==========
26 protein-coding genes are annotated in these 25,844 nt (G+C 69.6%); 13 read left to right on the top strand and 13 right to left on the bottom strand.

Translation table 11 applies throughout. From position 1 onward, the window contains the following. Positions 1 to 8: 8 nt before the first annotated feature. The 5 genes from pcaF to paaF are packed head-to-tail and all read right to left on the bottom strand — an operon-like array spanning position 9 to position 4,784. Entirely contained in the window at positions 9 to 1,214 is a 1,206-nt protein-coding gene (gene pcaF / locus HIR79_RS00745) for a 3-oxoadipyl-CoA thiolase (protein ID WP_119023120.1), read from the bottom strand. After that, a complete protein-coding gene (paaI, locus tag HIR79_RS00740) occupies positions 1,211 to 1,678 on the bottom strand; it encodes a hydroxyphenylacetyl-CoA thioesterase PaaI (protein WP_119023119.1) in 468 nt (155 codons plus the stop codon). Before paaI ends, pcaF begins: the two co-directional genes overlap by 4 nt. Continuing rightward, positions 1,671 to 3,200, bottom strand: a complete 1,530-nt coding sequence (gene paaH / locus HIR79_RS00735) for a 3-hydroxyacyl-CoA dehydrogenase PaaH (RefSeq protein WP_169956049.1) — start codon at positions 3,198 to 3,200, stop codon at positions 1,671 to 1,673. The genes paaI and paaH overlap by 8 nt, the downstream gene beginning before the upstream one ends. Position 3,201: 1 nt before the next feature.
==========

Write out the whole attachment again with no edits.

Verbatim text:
26 protein-coding genes are annotated in these 25,844 nt (G+C 69.6%); 13 read left to right on the top strand and 13 right to left on the bottom strand.

Translation table 11 applies throughout. From position 1 onward, the window contains the following. Positions 1 to 8: 8 nt before the first annotated feature. The 5 genes from pcaF to paaF are packed head-to-tail and all read right to left on the bottom strand — an operon-like array spanning position 9 to position 4,784. Entirely contained in the window at positions 9 to 1,214 is a 1,206-nt protein-coding gene (gene pcaF / locus HIR79_RS00745) for a 3-oxoadipyl-CoA thiolase (protein ID WP_119023120.1), read from the bottom strand. After that, a complete protein-coding gene (paaI, locus tag HIR79_RS00740) occupies positions 1,211 to 1,678 on the bottom strand; it encodes a hydroxyphenylacetyl-CoA thioesterase PaaI (protein WP_119023119.1) in 468 nt (155 codons plus the stop codon). Before paaI ends, pcaF begins: the two co-directional genes overlap by 4 nt. Continuing rightward, positions 1,671 to 3,200, bottom strand: a complete 1,530-nt coding sequence (gene paaH / locus HIR79_RS00735) for a 3-hydroxyacyl-CoA dehydrogenase PaaH (RefSeq protein WP_169956049.1) — start codon at positions 3,198 to 3,200, stop codon at positions 1,671 to 1,673. The genes paaI and paaH overlap by 8 nt, the downstream gene beginning before the upstream one ends. Position 3,201: 1 nt before the next feature.